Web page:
Study type: Epidemiological study (observational study)

Association between mobile phone use and self-reported well-being in children: a questionnaire-based cross-sectional study in Chongqing, China. epidem.

Published in: BMJ Open 2015; 5 (5): e007302

Aim of study (acc. to author)

The association between mobile phone use and self-reported well-being in children was investigated in a cross-sectional study in China.

Endpoint/type of risk estimation

Type of risk estimation: (odds ratio (OR))

Exposure

Assessment

Exposure groups

Group Description
Reference group 1 mobile phone use: no
Group 2 mobile phone use: 1 year
Group 3 mobile phone use: > 1 year
Reference group 4 duration of calls, 1 year use: 0 - 10 min/day
Group 5 duration of calls, 1 year use: > 10 min/day
Group 6 duration of calls, > 1 year use: 0 - 10 min/day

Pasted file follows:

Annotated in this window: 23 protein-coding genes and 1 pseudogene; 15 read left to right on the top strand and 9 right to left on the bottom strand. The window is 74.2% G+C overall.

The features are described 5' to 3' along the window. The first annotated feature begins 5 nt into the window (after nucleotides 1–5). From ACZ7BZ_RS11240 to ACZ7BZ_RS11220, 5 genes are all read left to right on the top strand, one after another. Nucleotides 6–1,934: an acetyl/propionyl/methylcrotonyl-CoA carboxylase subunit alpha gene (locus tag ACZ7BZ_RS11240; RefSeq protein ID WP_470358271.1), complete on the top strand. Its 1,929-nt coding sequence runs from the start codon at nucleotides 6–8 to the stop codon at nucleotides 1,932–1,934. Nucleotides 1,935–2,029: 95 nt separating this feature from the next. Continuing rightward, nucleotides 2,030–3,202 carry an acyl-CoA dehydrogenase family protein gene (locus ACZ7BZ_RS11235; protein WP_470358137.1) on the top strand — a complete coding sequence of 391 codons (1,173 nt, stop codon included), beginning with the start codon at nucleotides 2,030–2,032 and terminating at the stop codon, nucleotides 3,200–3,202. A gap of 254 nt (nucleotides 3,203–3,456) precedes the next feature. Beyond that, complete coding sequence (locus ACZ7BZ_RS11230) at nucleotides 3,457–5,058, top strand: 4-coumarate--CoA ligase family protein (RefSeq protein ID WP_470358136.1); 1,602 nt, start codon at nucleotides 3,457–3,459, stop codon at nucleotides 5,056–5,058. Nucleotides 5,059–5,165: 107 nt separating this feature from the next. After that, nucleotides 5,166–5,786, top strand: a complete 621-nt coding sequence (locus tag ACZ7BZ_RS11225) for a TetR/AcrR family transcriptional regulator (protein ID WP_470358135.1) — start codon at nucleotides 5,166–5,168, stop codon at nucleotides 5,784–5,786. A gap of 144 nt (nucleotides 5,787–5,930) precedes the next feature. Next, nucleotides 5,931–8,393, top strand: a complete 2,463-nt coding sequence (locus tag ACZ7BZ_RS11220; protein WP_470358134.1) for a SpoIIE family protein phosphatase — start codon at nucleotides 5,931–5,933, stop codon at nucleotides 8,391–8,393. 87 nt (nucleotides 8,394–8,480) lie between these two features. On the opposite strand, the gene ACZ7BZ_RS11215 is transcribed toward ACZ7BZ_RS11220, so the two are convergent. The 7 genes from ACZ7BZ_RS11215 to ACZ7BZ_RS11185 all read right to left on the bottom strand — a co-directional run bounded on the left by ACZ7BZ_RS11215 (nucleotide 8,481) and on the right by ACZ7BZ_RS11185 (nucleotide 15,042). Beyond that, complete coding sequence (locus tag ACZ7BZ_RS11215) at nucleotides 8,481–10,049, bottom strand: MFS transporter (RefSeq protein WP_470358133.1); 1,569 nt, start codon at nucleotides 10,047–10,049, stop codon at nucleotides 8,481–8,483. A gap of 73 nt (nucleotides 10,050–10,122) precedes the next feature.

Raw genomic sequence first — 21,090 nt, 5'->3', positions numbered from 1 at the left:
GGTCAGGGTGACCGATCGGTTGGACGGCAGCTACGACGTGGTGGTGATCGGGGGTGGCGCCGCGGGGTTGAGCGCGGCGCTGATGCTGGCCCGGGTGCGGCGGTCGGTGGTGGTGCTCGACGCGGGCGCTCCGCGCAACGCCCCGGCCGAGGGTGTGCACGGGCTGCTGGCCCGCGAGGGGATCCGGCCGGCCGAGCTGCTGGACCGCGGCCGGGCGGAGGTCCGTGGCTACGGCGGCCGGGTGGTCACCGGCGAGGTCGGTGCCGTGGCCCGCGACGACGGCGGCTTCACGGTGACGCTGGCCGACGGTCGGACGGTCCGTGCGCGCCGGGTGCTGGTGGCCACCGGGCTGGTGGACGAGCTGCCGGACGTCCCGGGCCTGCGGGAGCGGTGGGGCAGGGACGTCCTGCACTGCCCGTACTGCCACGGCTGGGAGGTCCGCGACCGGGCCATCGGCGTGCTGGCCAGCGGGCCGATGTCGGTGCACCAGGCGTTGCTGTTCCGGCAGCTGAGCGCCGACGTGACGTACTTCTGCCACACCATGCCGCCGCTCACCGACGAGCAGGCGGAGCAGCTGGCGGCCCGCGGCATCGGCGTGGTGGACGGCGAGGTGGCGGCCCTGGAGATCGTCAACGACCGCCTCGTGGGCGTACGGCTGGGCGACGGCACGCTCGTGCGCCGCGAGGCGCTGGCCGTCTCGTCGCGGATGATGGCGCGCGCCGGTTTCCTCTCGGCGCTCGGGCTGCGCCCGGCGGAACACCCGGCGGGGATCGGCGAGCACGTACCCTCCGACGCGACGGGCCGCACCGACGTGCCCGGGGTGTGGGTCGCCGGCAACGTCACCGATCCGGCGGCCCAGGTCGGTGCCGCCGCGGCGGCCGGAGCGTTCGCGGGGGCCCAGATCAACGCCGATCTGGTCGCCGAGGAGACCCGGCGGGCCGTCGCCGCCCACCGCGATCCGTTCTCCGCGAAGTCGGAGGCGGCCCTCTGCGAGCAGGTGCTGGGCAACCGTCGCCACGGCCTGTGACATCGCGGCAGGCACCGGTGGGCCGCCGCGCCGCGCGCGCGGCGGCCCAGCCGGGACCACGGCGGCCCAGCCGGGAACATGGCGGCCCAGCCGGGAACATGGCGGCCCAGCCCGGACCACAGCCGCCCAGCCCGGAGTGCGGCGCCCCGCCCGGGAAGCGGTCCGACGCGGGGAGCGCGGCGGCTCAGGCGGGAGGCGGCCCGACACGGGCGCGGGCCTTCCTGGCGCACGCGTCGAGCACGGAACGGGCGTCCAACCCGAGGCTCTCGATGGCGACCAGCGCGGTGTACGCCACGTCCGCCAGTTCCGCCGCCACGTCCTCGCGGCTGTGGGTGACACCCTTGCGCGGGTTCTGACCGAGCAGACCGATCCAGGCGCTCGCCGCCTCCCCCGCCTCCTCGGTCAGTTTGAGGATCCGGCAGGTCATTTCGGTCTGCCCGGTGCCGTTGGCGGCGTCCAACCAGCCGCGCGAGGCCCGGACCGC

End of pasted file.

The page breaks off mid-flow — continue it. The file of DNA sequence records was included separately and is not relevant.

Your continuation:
Group 7 duration of calls, > 1 year use: > 10 min/day

Population

Study size

Type Value
Total 793
Participants 781
Evaluable 746
Statistical analysis method: ( adjustment: )

Conclusion (acc. to author)

A total of 544 (72.9 %) participants owned mobile phones. The average duration of mobile phone usage was 1.3±1.5 years. More than half (53.4 %) of the participants spent fewer than 10 min on calls daily.
The most frequently reported physical symptoms were sleeping problems (17.8 %), fatigue (13.9 %) and dizziness (12.7 %).
Fatigue was significantly associated with the years of mobile phone use (group 3: OR 1.85, CI 1.07-3.22) and the daily duration of mobile phone calls (group7: OR 2.98, CI 1.46-6.12). There was no significant association between headache, dizziness, feeling low as well as heart beating fast and mobile phone use in children.
The authors concluded that there was a significant association between mobile phone use and fatigue in children.

Study funded by

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